The man suspected to be the alleged brain behind the attack on a church in Madalla, Niger State on Christmas day, Habibu Bama, has been critically wounded and captured in Damaturu, military sources said yesterday.
The arrest came on a day the United States (US) designated Abubakar Shekau, the leader of Boko Haram and two others as terrorists. The two others are Abubakar Adam Kambar and Khalid al-Barnawi. But the US stopped short of putting the group as a whole on its terror list.
Military sources said the curfew imposed on Damaturu “paid off” because Bama was equally trapped in the town.
When the curfew was relaxed, he went out to the market together with two of his accomplices in order to buy food items, the source said.
“He bought Irish potatoes, yam and was about buying sachet water when he was captured along with two of his boys by some soldiers on patrol,” the source said.
“A soldier who was Bama’s neighbour during his military days saw him at the market and immediately alerted his colleagues,” he said.
He said Bama had attempted to snatch a gun from one of the soldiers but was overpowered. “He was shot in the leg and thereafter arrested,” he said.
Another source said Bama died from gunshot wounds, but that was not confirmed as at press time.
Bama is also suspected to have a hand in the planning and bombing of UN building in Abuja.
The State Security Servive named Bama as another suspect in the St. Theresa’s Catholic Church blast that killed at least 40 people on Christmas day. A top suspect, Kabiru Sokoto, was the first to be arrested.
In declaring Bama wanted few months ago the SSS said in a statement: “Habibu Bama is an ex-soldier from Bama, Borno State. He is also known by the following names: Habib Bama, Shuaibu Bama, and Habib Mamman.’
But a security source told Daily Trust that Habibu Bama is the prime suspect in the Madalla bombing, and not Kabiru Sokoto as the police earlier claimed.
Meanwhile, in placing Abubakar Shekau on its terrorist list, the US said he was the most visible of the group’s (Jama’atu Ahlis Sunna Lidda’awati Wal-Jihad, commonly referred to as Boko Haram) leaders.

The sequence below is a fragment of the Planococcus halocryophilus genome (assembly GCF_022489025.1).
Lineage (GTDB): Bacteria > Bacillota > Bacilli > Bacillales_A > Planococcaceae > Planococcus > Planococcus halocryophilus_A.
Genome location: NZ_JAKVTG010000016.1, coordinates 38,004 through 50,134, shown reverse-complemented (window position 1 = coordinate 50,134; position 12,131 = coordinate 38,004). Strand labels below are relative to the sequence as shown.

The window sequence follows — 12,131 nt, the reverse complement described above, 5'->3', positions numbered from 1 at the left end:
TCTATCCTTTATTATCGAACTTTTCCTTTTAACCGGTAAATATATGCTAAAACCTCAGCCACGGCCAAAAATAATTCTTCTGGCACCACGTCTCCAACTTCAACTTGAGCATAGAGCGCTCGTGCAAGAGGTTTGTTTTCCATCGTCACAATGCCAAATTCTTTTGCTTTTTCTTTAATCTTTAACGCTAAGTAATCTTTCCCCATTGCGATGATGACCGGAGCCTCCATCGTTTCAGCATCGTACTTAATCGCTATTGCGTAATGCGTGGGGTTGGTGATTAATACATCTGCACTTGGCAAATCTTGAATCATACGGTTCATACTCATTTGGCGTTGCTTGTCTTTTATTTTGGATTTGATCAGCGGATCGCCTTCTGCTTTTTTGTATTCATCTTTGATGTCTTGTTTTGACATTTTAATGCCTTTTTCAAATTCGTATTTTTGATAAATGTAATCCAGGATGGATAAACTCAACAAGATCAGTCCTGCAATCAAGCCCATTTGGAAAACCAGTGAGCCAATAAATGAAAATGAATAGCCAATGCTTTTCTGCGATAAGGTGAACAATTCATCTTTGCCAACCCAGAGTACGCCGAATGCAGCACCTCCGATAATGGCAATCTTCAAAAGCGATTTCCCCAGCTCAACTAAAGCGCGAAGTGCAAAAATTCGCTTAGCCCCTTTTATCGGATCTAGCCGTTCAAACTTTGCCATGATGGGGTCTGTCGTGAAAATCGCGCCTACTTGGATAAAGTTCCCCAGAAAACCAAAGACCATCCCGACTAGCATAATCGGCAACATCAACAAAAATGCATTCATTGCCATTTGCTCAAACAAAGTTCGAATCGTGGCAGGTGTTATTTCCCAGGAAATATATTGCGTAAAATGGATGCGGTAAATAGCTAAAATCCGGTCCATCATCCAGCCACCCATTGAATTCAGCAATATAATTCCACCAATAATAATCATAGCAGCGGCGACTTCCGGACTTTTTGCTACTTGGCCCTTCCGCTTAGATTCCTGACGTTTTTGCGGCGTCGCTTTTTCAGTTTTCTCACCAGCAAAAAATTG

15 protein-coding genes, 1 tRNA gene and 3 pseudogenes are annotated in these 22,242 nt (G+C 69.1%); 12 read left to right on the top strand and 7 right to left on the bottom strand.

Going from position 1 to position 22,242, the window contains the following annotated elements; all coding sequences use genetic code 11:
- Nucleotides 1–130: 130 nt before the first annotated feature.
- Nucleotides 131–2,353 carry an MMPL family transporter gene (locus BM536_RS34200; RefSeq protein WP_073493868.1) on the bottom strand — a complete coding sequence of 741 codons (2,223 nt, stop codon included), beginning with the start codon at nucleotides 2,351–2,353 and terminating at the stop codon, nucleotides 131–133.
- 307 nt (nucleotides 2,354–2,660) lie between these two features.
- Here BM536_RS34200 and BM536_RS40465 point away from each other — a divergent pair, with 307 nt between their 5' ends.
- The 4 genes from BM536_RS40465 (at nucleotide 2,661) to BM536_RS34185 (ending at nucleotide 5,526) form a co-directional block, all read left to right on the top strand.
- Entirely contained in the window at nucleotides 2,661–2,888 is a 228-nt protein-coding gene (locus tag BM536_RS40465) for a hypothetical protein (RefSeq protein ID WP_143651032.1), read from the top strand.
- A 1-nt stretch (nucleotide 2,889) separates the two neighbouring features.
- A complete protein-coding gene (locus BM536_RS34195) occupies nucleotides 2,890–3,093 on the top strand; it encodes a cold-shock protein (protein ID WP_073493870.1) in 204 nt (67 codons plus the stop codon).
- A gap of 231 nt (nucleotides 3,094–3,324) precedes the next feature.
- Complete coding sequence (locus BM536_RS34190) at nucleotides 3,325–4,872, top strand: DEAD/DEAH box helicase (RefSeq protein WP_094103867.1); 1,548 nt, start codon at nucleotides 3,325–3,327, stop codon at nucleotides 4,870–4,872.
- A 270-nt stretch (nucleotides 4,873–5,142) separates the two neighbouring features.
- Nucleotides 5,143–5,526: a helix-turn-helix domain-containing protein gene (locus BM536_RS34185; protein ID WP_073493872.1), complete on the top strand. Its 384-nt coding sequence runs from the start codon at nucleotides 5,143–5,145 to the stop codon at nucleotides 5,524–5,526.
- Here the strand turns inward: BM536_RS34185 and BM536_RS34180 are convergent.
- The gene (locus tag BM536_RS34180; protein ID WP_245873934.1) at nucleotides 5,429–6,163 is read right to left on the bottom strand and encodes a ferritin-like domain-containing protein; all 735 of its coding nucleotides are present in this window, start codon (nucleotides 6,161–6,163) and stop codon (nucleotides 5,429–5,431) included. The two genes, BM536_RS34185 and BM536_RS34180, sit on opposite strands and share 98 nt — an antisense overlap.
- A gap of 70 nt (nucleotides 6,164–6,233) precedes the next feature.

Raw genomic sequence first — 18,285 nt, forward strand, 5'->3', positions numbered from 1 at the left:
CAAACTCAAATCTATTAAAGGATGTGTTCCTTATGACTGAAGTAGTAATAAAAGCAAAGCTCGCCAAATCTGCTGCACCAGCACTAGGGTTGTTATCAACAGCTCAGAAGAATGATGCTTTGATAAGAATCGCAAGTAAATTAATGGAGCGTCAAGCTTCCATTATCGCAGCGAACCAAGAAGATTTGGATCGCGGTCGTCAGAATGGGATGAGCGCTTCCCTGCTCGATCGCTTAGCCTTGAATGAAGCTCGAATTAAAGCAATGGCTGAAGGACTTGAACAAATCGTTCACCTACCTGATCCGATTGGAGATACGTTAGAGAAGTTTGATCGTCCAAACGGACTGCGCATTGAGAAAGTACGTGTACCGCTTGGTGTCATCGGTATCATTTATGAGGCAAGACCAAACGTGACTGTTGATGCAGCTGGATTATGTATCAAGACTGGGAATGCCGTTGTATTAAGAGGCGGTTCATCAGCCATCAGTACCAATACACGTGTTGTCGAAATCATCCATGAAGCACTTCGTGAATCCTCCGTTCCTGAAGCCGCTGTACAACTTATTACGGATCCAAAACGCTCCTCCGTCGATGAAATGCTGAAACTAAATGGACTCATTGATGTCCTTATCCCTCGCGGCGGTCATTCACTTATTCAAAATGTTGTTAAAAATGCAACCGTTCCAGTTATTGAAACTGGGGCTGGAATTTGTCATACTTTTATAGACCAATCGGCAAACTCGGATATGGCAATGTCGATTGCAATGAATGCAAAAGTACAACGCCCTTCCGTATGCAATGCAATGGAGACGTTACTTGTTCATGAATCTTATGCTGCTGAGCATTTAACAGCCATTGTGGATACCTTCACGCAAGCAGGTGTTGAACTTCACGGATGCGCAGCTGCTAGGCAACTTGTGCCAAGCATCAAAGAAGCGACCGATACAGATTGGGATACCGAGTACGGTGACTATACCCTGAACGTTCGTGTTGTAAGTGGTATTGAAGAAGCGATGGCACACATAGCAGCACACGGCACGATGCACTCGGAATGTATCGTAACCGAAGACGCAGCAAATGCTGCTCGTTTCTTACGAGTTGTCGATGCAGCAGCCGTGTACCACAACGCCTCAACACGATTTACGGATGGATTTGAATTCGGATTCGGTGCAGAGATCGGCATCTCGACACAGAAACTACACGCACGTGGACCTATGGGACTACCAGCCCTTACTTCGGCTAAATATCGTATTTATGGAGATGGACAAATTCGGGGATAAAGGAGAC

But the US stopped short of putting the group as a whole on its terror list.
“In the last 18 months, Boko Haram or associated militants have killed more than 1,000 people,” the State Department said in a statement.
The two other men were accused of close links to Al-Qaeda in the Islamic Maghreb, which has been designated as a foreign terrorist organization by the United States.
“Under Shekau’s leadership, Boko Haram has claimed responsibility for numerous attacks in northern Nigeria, its primary area of operation,” the statement said, adding that most of the victims were “overwhelmingly civilian.”
The designation under E.O. 13224 blocks all of Shekau’s, Kambar’s and al-Barnawi’s property interests subject to U.S. jurisdiction and prohibits U.S. persons from engaging in transactions with or for the benefit of these individuals. These designations demonstrate the United States’ resolve in diminishing the capacity of Boko Haram to execute violent attacks. The Department of State took these actions in consultation with the Departments of Justice and Treasury.
Initially, the statement said, the group had said it was fighting for the creation of an Islamic state in the north of Nigeria.
But a range of demands by different people have since been issued, including the release of its members from prison.
Boko Haram launched an uprising in 2009, leading to nearly a week of fighting that ended with a military assault that left some 800 people dead.
Just this week, Boko Haram claimed responsibility for suicide attacks on churches in Kaduna state on Sunday that left at least about 34 people dead. They also sparked reprisals by Christian mobs against mosques and Muslims that killed dozens.
Frustration over the government’s inability to stop attacks by the group has triggered warnings Shekau was seen as the second-in-command of Boko Haram during a 2009 uprising. The leader at the time, Mohammed Yusuf, was captured by soldiers and handed over to police. Yusuf was later killed when police claimed he was trying to escape, though rights groups have called it a summary execution.
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